She breathed audible long breaths before she could summon courage to say: 'His father was going to make an irreparable sacrifice. I feared that if he knew this money came from me he would reject it, and persist.'

Had she disliked the idea of my father's marrying?

The old man pounced on the word sacrifice. 'What sacrifice, ma'am? What's the sacrifice?'

I perceived that she could not without anguish, and perhaps peril of a further exposure, bring herself to speak, and explained: 'It relates to my having tried to persuade my father to marry a very wealthy lady, so that he might produce the money on the day appointed. Rail at me, sir, as much as you like. If you can't understand the circumstances without a chapter of statements, I'm sorry for you. A great deal is due to you, I know; but I can't pay a jot of it while you go on rating my father like a madman.'

'Harry!' either my aunt or Janet breathed a warning.

I replied that I was past mincing phrases. The folly of giving the tongue an airing was upon me: I was in fact invited to continue, and animated to do it thoroughly, by the old man's expression of face, which was that of one who says, 'I give you rope,' and I dealt him a liberal amount of stock irony not worth repeating; things that any cultivated man in anger can drill and sting the Boeotian with, under the delusion that he has not lost a particle of his self-command because of his coolness. I spoke very deliberately, and therefore supposed that the words of composure were those of prudent sense. The error was manifest. The women saw it. One who has indulged his soul in invective will not, if he has power in his hand, be robbed of his climax with impunity by a cool response that seems to trifle, and scourges.

I wound up by thanking my father for his devotion to me: I deemed it, I said, excessive and mistaken in the recent instance, but it was for me.

Upon this he awoke from his dreamy-looking stupefaction.

'Richie does me justice. He is my dear boy. He loves me: I love him. None can cheat us of that. He loves his wreck of a father. You have struck me to your feet, Mr. Beltham.'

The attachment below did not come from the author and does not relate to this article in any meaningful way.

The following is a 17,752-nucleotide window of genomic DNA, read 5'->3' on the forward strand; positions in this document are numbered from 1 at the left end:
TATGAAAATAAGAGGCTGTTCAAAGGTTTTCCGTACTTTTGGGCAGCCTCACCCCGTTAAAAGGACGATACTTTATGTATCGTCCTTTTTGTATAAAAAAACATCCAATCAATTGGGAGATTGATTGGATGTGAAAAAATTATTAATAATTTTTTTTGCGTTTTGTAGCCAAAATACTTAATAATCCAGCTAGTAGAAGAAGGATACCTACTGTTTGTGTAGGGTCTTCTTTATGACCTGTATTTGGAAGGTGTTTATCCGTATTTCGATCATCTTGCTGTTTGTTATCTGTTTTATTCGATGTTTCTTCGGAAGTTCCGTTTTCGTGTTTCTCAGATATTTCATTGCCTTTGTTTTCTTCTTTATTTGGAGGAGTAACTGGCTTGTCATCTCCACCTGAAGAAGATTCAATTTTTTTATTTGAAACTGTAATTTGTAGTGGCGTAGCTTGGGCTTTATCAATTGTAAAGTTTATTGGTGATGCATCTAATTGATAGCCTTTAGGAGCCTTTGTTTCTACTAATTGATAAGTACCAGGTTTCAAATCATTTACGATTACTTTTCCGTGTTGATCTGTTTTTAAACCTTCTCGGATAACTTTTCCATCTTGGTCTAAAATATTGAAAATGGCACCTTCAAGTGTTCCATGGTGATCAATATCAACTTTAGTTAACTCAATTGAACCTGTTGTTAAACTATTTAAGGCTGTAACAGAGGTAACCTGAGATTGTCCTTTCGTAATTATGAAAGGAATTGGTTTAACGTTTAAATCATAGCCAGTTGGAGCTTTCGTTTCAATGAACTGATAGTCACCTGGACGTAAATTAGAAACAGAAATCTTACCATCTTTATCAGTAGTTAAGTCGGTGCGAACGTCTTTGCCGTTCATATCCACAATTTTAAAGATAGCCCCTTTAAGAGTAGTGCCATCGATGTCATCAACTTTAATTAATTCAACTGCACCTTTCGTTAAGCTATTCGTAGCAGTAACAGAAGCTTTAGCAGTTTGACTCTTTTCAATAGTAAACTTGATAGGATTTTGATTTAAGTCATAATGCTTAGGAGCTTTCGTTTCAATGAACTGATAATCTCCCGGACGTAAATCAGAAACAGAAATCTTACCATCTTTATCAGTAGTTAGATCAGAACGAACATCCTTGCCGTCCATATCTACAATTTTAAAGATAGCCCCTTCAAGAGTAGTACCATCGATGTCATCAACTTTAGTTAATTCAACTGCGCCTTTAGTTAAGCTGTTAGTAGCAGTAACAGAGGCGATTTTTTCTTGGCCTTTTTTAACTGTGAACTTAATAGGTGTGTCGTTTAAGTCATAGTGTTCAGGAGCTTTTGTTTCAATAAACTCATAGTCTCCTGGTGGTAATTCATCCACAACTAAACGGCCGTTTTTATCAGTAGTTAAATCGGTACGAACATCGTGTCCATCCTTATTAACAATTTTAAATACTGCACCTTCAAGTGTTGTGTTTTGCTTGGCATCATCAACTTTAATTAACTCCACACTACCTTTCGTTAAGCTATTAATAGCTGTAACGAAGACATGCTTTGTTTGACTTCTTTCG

'I don't want to see you there, sir; I want to see you go, and not stand rapping your breast-bone, sounding like a burst drum, as you are,' retorted the unappeasable old man.

I begged him in exasperation to keep his similes to himself.

Janet and my aunt Dorothy raised their voices.

My father said: 'I am broken.'

He put out a swimming hand that trembled when it rested, like that of an aged man grasping a staff. I feared for a moment he was acting, he spoke so like himself, miserable though he appeared: but it was his well-known native old style in a state of decrepitude.

'I am broken,' he repeated. 'I am like the ancient figure of mortality entering the mouth of the tomb on a sepulchral monument, somewhere, by a celebrated sculptor: I have seen it: I forget the city. I shall presently forget names of men. It is not your abuse, Mr. Beltham. I should have bowed my head to it till the storm passed. Your facts... Oh! Miss Beltham, this last privilege to call you dearest of human beings! my benefactress! my blessing! Do not scorn me, madam.'

'I never did; I never will; I pitied you,' she cried, sobbing.

The squire stamped his foot.

'Madam,' my father bowed gently. 'I was under heaven's special protection--I thought so. I feel I have been robbed--I have not deserved it! Oh! madam, no: it was your generosity that I did not deserve. One of the angels of heaven persuaded me to trust in it. I did not know.... Adieu, madam. May I be worthy to meet you!--Ay, Mr. Beltham, your facts have committed the death-wound. You have taken the staff out of my hand: you have extinguished the light. I have existed--ay, a pensioner, unknowingly, on this dear lady's charity; to her I say no more. To you, sir, by all that is most sacred to a man-by the ashes of my mother! by the prospects of my boy! I swear the annuity was in my belief a tangible token that my claims to consideration were in the highest sources acknowledged to be just. I cannot speak! One word to you, Mr. Beltham: put me aside, I am nothing:--Harry Richmond!--his fortunes are not lost; he has a future! I entreat you--he is your grandson--give him your support; go this instant to the prince--no! you will not deny your countenance to Harry Richmond: let him abjure my name; let me be nameless in his house. And I promise you I shall be unheard of both in Christendom and Heathendom: I have no heart except for my boy's nuptials with the princess: this one thing, to see him the husband of the fairest and noblest lady upon earth, with all the life remaining in me I pray for! I have won it for him. I have a moderate ability, immense devotion. I declare to you, sir, I have lived, actually subsisted, on this hope! and I have directed my efforts incessantly, sleeplessly, to fortify it. I die to do it! I implore you, sir, go to the prince. If I' (he said this touchingly) 'if I am any further in anybody's way, it is only as a fallen tree.' But his inveterate fancifulness led him to add: 'And that may bridge a cataract.'